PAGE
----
Bangkok, Thailand – And the sweats begin

Day 13 – Round the World 2008

The flight from Singapore to Thailand was only about 2 and a half hours long, short enough that I didn’t even get to see the end of Get Smart. I didn’t really know what to expect from Bangkok – I knew it would probably be a fair bit more developed than Nepal but I hadn’t realised how much. On the surface, from the areas I saw anyway, it’s little different from any UK city in terms of facilities and stuff and infact looks a bit more fancy in a lot of ways, shining skyscrapers lining the horizon and skytrains traversing the streets. Everyone’s heard of Bangkok – the drink, the drugs and the sleaze – but on the drive in from the airport it just looked like a normal city, and most of the areas we saw were pretty nice and clean looking, golden temples dotting the streets and multicoloured taxis diving between them.

We had decided to stay in the Banglamphu area, just between Khao San Road and the river. We asked the taxi driver for one of the hotels in that area but he managed to drop us off at the opposite end of Khao San Road so we had a fair walk to the hotel along the infamous tourist drag. This was more like the standard view of Bangkok – hawkers everywhere, bars advertising buckets and cocktails lining the streets, girls in tiny little dresses serving 3 litre towers of beer. We forced our way through the crowds though, not bothering to stop shaking our heads between one tout and the next, and made it to the area we wanted. It was fecking roasting though and our desire to find a decent wee hotel dwindled with every step. In the end we spotted a place called the Happy V on Tha Phra Athit at a mere 350 bhat (£7). Despite the dodgy little windowless room we took it straight away and flopped down on the bed beneath the fan.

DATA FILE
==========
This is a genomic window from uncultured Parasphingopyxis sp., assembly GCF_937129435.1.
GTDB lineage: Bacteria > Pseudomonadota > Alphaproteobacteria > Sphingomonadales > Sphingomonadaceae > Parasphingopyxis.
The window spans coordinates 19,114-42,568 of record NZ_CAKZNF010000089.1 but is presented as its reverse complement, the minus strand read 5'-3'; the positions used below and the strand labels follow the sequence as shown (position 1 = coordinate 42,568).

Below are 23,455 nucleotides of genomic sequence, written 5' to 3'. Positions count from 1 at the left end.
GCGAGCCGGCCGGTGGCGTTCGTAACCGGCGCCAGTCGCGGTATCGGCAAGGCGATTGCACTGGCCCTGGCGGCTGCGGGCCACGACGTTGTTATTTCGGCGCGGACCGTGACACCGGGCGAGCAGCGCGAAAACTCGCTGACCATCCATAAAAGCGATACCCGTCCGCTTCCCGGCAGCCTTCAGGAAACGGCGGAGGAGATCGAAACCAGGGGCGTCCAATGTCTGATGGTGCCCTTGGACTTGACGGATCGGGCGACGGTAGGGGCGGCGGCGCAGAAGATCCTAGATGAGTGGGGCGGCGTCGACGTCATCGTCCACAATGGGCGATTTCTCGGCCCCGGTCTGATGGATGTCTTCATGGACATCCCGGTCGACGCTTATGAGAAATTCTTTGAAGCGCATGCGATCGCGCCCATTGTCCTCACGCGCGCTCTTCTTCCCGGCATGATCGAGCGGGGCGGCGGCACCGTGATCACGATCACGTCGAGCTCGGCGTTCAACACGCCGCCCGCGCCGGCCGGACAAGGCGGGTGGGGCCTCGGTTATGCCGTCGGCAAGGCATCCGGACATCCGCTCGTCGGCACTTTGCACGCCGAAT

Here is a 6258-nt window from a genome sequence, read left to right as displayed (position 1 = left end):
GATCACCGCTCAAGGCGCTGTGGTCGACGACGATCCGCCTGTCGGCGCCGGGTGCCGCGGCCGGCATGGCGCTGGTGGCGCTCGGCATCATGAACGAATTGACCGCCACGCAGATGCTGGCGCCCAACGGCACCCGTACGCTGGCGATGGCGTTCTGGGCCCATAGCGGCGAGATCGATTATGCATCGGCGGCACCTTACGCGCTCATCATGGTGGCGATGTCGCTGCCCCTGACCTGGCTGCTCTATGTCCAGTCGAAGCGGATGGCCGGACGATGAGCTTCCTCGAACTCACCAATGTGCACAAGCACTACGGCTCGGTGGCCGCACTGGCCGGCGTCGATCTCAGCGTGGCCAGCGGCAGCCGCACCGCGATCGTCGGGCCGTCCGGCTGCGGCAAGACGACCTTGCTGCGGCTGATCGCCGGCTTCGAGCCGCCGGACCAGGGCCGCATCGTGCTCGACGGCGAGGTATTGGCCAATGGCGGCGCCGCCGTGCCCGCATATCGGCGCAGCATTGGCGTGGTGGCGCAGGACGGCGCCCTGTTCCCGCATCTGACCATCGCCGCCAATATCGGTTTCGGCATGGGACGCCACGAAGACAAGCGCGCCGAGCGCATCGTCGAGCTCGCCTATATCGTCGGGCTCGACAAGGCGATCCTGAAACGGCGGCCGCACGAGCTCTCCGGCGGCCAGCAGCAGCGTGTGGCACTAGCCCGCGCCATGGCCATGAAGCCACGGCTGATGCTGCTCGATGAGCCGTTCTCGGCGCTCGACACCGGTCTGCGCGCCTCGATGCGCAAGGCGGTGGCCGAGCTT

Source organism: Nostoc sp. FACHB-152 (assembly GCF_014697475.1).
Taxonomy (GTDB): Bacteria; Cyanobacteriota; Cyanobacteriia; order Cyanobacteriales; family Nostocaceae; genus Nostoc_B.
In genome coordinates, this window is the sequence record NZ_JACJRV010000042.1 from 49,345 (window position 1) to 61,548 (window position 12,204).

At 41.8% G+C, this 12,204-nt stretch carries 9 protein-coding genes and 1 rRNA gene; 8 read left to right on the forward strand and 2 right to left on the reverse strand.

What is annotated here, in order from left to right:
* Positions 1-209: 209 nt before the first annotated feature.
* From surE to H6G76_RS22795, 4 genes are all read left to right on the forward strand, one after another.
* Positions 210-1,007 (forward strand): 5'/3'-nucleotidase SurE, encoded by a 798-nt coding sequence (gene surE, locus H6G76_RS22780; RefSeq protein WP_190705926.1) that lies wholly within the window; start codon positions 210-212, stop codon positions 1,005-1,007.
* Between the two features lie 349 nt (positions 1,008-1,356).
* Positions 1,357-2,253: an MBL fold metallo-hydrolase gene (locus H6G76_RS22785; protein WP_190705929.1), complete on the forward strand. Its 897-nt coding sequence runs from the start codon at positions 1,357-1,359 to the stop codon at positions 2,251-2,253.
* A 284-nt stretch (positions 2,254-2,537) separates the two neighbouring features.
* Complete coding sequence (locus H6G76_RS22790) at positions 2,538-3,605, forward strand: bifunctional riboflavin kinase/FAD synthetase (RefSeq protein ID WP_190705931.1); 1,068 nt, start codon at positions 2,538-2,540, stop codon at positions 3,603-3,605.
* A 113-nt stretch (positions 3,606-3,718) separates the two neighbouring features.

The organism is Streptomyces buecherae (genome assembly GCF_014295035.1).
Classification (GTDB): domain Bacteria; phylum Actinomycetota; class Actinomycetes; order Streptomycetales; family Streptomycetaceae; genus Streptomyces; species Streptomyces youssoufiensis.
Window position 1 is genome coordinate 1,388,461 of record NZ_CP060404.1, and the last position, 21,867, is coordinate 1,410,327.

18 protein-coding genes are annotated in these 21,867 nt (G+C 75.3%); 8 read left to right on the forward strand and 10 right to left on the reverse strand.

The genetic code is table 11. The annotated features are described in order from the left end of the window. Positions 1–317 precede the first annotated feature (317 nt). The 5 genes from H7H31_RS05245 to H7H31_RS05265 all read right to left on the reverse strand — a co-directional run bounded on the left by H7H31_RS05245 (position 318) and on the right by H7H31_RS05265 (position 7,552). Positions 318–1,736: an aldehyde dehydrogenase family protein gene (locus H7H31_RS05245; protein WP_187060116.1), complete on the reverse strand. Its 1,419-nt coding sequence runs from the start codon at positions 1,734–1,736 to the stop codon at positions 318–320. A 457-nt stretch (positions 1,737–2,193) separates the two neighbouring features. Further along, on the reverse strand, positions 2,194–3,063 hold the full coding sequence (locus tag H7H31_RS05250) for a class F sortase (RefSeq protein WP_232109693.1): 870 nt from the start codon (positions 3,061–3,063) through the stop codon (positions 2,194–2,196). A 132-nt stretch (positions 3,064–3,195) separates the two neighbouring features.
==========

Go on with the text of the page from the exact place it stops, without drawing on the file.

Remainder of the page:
We managed to peel ourselves off the bed about an hour later and exchange our sweat sodden clothes for a new outfit. within 10 minutes of leaving the room though I was drenched again and I resigned myself to a highly damp existence for the next two weeks.

We took a wander through the back alleys heading to the tourist drag again and randomly stumbled past a Muai Thai boxing gym just spilling out into the alley. The gym itself was tiny, consisting of little but a few punch bags and a full sized, raised ring so the street itself was lined with mats and boxers were out sparring and training in the open. Slightly confused as to whether we could pass, we stood and watched for a little while before shrugging and wending our way accross the mats between the fighters as we saw others do before us.

We spent the afternoon just walking about the Khao San Road stalls and popping into a few pubs for a drink. In the first place a random aussie recommended I try the ‘Big Chang’. Recognizing a well-named beer when I hear it I did just that, and was slightly dissapointed to discover it wasn’t actually called Big Chang, but just came in two sizes. I consoled myself with the fact that I’d just been handed an enormous beer though and the pain soon passed. when I noticed two days later, after about the 20th such beer, that it was actually 6.4% strength I realised why the dissapointment had dissapeared quite so quickly.

That night we went to one of the standard looking bars on the road for dinner and I got a Red Thai Curry which was pretty amazing. I like Thai food anyway and that was better than I’d had at home, this is gonna be a good fortnight! The only downside was that Cat tried a tiny wee taste and started to get an allergic reaction. Luckily her antihistamines stopped it getting bad but it was a bit scary and pretty much showed us that standard Thai food was out of the question for her. You can easily see why when you look at the menu, fried peanuts and cashew nuts are standard fare, so they must be on everything. Oh well, let the plain rice and noodle diet begin.

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